When you do that, if everything is setup as expected, and the app indeed uses http calls, you should be able to use the app as if there was no proxy, and all the request should start to appear in Postman.
Thankfully, my assumptions were correct and I can see all the calls I need
Understanding calls and what you can do
The next step, then is to understand what happens, when and how.
One aspect is to go step by step in the mobile app and see what calls get made. It becomes easy as it is as if you were using any other rest API. It gives you the context in which things happen. With that and the API request in Postman (URL, body, ...) you should start having a good idea of how it works.
Another aspect is to start analyzing and tweaking the calls you are interested in in Postman and see how the server responds. Few things of interests are, the URLs and request used (GET, POST, ...) , how (if any) is authentication done, is there any request signature involved, any pagination ? , ... Anything that can get you from the request the app did to what you wish the api can give you.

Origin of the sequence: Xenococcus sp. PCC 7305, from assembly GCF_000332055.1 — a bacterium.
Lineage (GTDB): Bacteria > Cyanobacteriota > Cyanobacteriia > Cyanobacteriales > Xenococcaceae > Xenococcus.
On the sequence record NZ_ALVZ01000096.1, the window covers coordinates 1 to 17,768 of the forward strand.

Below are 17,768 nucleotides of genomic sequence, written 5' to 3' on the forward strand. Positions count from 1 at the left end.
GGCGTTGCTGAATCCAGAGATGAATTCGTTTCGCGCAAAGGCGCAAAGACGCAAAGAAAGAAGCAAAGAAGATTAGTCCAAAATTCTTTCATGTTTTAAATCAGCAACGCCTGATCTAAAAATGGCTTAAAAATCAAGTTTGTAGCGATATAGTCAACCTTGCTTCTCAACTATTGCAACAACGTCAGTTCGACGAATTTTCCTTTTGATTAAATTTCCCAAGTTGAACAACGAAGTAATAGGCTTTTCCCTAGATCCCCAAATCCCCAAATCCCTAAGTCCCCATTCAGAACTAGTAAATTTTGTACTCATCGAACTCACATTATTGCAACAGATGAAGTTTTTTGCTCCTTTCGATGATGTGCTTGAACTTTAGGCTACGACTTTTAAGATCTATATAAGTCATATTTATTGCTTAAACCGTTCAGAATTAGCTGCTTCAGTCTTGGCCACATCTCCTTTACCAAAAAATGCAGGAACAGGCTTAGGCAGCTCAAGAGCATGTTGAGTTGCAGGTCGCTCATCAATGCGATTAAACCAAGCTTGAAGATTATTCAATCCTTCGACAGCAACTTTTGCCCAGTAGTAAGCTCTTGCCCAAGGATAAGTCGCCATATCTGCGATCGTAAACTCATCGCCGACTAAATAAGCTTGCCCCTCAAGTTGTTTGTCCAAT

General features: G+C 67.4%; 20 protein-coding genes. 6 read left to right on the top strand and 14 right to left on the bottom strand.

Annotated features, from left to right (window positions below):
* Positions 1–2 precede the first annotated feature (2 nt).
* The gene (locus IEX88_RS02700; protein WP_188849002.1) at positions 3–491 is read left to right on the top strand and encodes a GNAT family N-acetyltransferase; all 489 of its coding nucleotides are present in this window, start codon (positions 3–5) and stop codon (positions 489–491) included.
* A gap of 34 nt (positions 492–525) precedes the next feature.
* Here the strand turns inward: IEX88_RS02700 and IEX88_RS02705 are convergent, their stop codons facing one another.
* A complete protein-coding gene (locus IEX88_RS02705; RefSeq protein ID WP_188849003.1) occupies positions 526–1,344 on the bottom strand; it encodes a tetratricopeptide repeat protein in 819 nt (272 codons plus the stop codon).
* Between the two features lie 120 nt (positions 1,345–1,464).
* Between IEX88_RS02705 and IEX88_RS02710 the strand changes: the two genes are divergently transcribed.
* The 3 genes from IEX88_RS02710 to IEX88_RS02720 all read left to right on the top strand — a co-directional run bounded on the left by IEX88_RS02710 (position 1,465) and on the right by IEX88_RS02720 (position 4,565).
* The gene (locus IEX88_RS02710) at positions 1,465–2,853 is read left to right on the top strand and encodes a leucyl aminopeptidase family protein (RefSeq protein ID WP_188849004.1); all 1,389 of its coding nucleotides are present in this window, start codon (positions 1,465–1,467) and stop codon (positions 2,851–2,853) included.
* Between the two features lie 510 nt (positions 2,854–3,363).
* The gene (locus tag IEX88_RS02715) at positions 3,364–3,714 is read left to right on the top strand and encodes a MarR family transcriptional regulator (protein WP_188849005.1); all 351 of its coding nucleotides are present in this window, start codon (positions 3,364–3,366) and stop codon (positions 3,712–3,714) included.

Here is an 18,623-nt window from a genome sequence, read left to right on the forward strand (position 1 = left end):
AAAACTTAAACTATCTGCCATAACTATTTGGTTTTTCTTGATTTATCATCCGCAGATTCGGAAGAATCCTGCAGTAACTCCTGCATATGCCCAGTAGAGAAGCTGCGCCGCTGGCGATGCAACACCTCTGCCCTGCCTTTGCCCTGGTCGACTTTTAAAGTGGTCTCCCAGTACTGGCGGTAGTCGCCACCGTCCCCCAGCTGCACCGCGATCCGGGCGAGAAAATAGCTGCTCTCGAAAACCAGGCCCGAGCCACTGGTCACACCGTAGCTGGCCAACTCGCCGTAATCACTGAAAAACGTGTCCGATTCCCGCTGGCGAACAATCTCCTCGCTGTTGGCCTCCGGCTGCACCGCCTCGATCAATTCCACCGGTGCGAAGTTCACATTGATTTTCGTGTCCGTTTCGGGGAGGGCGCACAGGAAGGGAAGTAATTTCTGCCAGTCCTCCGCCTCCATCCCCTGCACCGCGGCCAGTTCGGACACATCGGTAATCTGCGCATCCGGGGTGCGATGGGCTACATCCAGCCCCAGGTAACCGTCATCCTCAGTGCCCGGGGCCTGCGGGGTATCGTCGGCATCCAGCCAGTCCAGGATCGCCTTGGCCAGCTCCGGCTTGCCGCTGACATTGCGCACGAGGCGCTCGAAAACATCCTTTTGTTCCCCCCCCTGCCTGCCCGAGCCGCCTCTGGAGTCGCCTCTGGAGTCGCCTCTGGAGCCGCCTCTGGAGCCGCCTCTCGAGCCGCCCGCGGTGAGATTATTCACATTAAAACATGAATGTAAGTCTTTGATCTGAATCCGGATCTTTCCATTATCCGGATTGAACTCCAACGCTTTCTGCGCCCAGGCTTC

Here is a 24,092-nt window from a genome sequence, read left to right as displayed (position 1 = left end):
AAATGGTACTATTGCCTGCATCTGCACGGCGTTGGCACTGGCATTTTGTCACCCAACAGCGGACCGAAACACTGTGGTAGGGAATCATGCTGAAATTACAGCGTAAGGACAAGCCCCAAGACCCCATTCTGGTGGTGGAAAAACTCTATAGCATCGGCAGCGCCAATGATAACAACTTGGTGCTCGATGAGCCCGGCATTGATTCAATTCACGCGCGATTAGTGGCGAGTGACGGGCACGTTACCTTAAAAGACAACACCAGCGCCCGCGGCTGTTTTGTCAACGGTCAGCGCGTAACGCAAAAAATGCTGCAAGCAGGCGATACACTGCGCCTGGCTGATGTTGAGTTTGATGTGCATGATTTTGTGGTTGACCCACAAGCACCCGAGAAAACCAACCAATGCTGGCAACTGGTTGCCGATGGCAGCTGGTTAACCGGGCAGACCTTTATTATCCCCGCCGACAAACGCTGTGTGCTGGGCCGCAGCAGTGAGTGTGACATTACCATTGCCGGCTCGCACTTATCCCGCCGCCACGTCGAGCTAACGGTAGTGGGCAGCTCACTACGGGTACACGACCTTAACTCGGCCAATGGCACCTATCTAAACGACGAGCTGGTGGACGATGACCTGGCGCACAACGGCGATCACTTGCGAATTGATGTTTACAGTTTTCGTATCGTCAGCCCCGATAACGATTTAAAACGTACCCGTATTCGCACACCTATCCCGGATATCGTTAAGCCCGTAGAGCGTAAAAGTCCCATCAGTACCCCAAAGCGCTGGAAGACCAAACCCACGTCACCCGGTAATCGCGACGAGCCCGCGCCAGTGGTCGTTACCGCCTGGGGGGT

When you understand the API, you will have an idea of what's possible, can you achieve what you want and how, or possibly other ideas.
Building pages and tools
Unfortunately, the Panini API used is quite secure, it uses jwt tokens with encryption, but also requires a valid request signature to return data. That's quite annoying as it is hard to guess the key used.
For now, that means it reduces my ambitions and it means that my tools can't be too generic and I can't share or make them available to other if I want to. It's fine, I will stick with having those for me for now.
To build the tools, you can take advantage of the API call to source code feature in Postman. It can give a starting point. And then, it becomes like any other programming script. Get the data, and do something with it.
Here is my auction alert script, using pushover for notifications.
One step that I am still struggling on, and I will make an update when I solve the issue, is to generate the required signature for the request. I think I have identified how it is calculated but there may be an encryption key that I am still missing and would have to crack...
In order to do so, my first step what to get the android app .apk file and see whether I could reverse engineer it back to as close as the source code as possible, hoping to find something that looked like and encryption key, algorithm, ... anything to help. No success so far, but I am also in unknown territory and I need to learn how everything work there.
Hopefully I can find a way soon...
That would allow more advanced tools and automations to be built, especially to parameterize the API calls. I wouldn't have to rely on the proxy and making manual calls thourgh the app anymore.
Ideally though, Panini could either build a web app for it or give access to some API to make it easier. Unfortunately, with Fanatics getting the exclusive license for NBA cards (read more), I don't see it happening anytime.